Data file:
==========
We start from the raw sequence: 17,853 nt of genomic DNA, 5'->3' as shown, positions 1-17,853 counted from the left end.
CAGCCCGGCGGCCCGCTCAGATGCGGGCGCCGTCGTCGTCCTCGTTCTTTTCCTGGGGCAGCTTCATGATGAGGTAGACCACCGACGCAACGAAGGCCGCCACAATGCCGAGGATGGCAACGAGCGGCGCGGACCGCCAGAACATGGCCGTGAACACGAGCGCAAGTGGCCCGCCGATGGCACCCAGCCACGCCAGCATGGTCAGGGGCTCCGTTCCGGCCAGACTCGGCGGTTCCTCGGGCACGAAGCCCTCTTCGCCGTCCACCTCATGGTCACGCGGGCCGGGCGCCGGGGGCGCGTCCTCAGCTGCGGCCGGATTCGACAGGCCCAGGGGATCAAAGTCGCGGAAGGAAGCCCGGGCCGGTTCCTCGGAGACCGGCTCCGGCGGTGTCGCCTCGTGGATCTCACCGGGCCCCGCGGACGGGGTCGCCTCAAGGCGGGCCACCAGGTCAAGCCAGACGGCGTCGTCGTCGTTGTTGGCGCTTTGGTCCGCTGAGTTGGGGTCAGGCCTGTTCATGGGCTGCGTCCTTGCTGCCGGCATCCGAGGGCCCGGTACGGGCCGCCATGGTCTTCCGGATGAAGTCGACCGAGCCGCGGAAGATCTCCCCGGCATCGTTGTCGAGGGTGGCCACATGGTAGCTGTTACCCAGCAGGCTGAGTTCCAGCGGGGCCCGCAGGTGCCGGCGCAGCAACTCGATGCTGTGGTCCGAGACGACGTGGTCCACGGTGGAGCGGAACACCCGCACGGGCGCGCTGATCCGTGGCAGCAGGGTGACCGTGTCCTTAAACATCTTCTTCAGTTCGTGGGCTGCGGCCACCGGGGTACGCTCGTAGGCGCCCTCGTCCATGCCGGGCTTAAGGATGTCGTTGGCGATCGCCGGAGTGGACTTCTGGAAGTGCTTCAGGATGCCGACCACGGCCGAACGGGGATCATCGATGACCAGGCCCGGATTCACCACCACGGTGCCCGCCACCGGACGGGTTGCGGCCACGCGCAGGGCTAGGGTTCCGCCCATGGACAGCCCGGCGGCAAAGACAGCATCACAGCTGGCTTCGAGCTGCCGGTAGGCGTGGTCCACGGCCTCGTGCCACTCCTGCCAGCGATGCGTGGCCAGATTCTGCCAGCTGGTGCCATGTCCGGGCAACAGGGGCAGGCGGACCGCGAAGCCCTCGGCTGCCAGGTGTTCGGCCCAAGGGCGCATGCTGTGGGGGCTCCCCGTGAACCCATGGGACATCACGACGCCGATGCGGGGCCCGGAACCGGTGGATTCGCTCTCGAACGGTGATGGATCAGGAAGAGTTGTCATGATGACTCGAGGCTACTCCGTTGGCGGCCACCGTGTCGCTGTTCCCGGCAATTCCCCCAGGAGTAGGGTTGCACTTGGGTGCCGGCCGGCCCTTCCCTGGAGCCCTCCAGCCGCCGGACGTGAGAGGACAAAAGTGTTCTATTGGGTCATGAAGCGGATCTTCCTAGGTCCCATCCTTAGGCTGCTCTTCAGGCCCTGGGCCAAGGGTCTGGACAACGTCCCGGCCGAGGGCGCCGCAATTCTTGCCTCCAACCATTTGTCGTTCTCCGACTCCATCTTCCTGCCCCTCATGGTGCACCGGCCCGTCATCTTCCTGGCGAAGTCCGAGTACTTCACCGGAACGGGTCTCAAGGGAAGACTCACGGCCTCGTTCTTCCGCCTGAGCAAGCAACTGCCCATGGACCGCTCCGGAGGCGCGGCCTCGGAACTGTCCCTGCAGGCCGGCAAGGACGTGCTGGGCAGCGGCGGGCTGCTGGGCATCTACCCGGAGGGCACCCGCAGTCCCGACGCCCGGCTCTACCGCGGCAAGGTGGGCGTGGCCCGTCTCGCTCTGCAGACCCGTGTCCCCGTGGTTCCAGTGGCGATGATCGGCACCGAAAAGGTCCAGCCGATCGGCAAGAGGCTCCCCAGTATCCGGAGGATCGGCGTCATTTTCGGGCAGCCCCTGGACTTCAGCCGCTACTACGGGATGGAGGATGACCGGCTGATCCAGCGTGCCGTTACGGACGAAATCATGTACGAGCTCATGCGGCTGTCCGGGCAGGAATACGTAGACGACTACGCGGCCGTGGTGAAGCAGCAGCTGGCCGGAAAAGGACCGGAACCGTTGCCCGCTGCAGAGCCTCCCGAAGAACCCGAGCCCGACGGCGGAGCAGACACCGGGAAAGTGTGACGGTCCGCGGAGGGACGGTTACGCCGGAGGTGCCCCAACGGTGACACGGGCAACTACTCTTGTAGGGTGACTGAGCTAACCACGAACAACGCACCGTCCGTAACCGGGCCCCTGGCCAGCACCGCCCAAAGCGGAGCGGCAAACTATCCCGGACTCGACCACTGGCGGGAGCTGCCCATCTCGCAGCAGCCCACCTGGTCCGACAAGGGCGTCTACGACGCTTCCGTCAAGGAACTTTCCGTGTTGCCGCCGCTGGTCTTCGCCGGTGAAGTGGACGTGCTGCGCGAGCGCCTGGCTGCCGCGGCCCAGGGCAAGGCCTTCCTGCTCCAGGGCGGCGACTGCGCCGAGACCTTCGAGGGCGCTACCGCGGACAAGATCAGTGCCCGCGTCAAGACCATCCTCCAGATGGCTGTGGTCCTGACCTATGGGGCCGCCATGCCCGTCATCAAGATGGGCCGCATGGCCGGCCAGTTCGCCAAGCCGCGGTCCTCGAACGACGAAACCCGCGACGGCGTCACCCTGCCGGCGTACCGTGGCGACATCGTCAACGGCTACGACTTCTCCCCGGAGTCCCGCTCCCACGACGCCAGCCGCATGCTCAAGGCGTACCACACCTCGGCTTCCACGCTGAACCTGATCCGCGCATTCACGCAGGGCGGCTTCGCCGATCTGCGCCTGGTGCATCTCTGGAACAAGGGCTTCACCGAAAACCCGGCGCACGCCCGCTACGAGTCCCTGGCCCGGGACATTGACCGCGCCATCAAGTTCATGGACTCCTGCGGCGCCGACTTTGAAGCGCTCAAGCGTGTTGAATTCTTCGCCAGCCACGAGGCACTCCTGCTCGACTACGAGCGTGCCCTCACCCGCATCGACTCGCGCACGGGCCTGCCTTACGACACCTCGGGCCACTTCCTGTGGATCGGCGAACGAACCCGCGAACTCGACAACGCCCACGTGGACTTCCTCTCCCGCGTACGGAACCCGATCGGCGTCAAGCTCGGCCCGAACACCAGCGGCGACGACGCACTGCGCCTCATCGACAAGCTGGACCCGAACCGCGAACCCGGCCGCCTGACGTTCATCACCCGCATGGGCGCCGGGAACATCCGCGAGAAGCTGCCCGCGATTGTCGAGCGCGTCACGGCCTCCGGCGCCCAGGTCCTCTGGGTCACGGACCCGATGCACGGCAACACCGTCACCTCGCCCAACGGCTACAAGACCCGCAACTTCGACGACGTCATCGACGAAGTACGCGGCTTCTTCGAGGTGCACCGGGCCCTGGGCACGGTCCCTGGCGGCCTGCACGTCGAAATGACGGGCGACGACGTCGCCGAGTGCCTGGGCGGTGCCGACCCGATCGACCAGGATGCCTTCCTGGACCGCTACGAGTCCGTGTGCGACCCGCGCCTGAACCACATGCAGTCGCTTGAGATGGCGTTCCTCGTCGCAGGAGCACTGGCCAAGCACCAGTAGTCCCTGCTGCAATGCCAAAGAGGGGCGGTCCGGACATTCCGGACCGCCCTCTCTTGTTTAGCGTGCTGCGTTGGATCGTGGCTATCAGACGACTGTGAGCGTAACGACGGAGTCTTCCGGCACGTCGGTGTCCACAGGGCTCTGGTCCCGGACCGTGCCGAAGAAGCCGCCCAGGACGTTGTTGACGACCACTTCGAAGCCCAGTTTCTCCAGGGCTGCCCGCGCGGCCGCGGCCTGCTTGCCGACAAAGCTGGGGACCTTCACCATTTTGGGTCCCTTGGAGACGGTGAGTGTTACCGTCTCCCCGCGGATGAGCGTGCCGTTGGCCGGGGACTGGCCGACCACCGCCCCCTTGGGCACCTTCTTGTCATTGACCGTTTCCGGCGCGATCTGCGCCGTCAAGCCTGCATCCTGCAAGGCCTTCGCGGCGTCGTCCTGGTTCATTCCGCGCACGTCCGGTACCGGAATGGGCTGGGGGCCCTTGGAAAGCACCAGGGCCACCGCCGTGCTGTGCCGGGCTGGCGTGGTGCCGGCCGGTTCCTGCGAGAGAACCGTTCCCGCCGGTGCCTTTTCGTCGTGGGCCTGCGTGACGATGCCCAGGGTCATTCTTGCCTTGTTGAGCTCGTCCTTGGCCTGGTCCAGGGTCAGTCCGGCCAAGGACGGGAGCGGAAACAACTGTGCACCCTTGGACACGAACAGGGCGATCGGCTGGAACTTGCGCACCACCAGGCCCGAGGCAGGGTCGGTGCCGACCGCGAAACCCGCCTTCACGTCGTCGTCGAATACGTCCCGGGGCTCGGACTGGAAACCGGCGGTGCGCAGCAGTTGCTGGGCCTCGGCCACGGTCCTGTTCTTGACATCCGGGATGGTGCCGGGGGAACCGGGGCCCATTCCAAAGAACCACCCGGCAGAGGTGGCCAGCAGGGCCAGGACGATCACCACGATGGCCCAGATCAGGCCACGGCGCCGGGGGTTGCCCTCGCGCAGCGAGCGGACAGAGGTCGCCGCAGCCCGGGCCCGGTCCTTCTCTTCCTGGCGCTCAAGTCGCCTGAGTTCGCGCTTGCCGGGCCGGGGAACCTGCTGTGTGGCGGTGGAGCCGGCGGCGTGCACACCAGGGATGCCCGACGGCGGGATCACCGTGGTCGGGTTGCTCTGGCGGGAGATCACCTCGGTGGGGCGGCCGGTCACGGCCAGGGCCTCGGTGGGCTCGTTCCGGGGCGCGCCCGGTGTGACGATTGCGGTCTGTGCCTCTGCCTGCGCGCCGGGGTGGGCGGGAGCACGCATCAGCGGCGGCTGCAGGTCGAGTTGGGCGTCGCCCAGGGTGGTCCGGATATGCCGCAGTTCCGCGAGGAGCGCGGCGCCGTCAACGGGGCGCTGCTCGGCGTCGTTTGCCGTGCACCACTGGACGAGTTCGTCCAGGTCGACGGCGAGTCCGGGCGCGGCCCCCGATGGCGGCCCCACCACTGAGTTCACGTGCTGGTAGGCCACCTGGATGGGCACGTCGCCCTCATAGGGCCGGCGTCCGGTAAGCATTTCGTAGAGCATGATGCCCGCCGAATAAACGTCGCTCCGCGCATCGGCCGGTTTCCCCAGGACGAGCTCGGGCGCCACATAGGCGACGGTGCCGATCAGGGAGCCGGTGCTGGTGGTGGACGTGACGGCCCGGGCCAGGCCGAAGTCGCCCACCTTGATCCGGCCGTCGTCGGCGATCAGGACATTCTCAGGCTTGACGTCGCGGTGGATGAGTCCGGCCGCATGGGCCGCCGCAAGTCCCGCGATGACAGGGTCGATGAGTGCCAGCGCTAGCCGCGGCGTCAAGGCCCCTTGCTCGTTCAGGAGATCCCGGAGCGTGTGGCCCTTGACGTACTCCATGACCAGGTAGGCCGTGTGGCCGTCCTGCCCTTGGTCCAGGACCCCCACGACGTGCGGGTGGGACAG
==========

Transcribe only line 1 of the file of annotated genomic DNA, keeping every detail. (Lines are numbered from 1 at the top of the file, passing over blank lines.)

We start from the raw sequence: 17,853 nt of genomic DNA, 5'->3' as shown, positions 1-17,853 counted from the left end.